In that view, in the form that contains the CAPTCHA control, the contents of the IDictionary<string, string> will be written out in hidden input fields, and the action of the form will be the same action that the contents were originally posted to. This way, MVC can pick up the values when the form is resubmitted.

It's because of this I can't encrypt the key/value pairs (or maybe I can and should, tell me why and how!).

Of course, I need to add one more value, which contains the hashed message contents. If that value is there, then the controller will check to see that the message integrity is maintained, and allow the input to be persisted if it has.


I've opted to go with the SignedCms class in the System.Security.Cyrptography.Pkcs namespace, which represents the signging and verifying of CMS/PKCS #7 messages.

To elaborate, I've created a self-issued certificate with MAKECERT.EXE and then in my code, I use the example here to digitally sign the data:


Now, it should be a matter of keeping the password on the exported private key secure, as well as security on the server, which makes it less about programming.

I'll have to add an extra key for the timestamp for replay attacks, but that won't be too hard.

The answer goes to Kalium, not for his initial post, but for his follow up comments which pointed the way to digital signatures, and eventually my discovery of how to utilize them in .NET.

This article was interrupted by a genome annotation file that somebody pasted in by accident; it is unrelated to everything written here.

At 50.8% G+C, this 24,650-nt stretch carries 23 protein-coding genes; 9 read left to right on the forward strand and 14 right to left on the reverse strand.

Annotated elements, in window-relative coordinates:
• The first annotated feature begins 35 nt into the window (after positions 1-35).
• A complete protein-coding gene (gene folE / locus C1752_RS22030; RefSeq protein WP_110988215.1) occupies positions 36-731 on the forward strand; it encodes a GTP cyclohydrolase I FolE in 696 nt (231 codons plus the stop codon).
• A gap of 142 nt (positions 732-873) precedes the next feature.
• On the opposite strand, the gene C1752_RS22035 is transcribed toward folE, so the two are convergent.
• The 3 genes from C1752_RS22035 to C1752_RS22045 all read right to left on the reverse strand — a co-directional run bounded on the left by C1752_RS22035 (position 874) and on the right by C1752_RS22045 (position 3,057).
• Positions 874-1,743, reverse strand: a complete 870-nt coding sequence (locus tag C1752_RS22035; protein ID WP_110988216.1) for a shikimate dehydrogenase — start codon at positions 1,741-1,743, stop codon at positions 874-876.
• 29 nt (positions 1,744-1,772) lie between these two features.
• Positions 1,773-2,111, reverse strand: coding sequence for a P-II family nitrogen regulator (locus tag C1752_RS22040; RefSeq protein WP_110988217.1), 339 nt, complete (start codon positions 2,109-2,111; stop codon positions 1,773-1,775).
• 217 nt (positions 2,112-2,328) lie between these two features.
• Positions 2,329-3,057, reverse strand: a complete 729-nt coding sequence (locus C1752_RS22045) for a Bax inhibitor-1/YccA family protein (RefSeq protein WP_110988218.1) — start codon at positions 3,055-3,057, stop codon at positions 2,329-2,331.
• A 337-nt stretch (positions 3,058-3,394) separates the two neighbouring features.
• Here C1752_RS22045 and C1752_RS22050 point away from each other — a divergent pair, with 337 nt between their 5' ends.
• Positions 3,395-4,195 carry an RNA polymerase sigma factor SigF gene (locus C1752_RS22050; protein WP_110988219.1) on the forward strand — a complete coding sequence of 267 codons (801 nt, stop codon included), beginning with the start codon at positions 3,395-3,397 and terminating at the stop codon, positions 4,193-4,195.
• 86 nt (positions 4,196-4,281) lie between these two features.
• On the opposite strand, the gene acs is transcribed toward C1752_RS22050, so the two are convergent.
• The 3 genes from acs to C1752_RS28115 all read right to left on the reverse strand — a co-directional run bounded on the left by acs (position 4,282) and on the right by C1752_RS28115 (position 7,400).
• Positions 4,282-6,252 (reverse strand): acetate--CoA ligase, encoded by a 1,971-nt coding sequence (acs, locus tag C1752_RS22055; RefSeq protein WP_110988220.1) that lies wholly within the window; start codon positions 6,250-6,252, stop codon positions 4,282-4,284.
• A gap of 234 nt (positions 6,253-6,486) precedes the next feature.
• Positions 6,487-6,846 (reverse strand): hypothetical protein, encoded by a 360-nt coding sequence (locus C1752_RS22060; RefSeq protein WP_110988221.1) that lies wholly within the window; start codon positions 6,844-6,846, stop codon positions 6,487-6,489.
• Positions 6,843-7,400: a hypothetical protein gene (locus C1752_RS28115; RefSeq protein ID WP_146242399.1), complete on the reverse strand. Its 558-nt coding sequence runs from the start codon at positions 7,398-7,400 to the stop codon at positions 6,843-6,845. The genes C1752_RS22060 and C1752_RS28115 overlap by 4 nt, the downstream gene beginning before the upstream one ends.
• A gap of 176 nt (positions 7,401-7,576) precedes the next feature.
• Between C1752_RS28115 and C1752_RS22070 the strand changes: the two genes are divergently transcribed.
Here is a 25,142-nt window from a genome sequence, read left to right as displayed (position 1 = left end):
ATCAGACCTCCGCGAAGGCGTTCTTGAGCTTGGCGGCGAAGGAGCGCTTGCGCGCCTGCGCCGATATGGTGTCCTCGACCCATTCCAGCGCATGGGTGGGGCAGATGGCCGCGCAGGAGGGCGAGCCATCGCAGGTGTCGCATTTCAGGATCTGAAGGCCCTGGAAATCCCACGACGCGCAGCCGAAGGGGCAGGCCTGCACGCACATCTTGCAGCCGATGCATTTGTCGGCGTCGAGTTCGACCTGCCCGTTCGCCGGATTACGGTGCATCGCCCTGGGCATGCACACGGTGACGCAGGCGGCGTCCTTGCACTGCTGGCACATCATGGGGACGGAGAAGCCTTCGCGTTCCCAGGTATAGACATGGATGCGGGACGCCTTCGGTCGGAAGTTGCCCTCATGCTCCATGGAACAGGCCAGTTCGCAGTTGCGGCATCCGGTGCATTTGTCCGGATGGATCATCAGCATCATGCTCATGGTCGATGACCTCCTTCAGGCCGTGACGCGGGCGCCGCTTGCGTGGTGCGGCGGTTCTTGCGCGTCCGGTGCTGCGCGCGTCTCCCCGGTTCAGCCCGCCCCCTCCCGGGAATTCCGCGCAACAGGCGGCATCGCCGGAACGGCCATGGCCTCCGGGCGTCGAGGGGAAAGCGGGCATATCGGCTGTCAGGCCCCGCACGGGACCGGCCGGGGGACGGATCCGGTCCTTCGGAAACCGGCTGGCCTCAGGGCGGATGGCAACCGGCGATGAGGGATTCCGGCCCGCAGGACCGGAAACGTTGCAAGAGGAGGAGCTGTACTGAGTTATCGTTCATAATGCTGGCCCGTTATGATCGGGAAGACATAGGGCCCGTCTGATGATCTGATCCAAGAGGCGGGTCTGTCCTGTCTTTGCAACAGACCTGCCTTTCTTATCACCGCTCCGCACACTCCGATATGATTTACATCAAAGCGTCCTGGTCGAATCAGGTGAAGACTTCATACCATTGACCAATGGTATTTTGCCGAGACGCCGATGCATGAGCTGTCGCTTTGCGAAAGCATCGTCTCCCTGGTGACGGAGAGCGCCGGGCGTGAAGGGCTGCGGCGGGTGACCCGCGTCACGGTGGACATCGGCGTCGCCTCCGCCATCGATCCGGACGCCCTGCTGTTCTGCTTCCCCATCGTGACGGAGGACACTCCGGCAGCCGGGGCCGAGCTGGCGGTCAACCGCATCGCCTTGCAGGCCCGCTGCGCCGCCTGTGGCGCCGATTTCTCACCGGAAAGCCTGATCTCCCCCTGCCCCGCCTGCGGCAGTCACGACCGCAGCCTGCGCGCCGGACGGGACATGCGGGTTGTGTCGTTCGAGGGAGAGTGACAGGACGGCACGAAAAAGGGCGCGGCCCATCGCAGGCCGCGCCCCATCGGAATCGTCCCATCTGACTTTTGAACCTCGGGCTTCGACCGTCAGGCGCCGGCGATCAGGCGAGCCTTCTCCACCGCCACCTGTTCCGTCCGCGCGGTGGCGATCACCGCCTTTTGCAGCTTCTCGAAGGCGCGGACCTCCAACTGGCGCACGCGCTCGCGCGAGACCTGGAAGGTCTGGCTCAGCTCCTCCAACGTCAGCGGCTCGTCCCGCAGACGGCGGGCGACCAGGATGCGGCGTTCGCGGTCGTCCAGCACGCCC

Thanks to everyone who contributed.

5 Answers 5


I think PGP/GPG is what you want here.

  • @Kalium: No, message privacy is not an issue and its a little bit overkill. As a matter of fact, message transparency is a requirement.
    – casperOne
    Apr 2, 2009 at 17:44
  • 1
    It's still probably the best option for ensuring message integrity. You don't need to encrypt it, just sign it. You could even send the public key with it.
    – Kalium
    Apr 2, 2009 at 17:50
  • @Kalium: To that end, do you have any links to good PGP/GPG resources in .NET? Also, what about the "shared secret" issue? Does the fact that you sign the hash with an asymmetric key make the private key the secret, and negate the need to arrange data to be hashed differently?
    – casperOne
    Apr 2, 2009 at 17:54
  • @Kalium: If that is the case, I should be able to use any decent hash algorithm and asymmetric encryption function, right?
    – casperOne
    Apr 2, 2009 at 17:55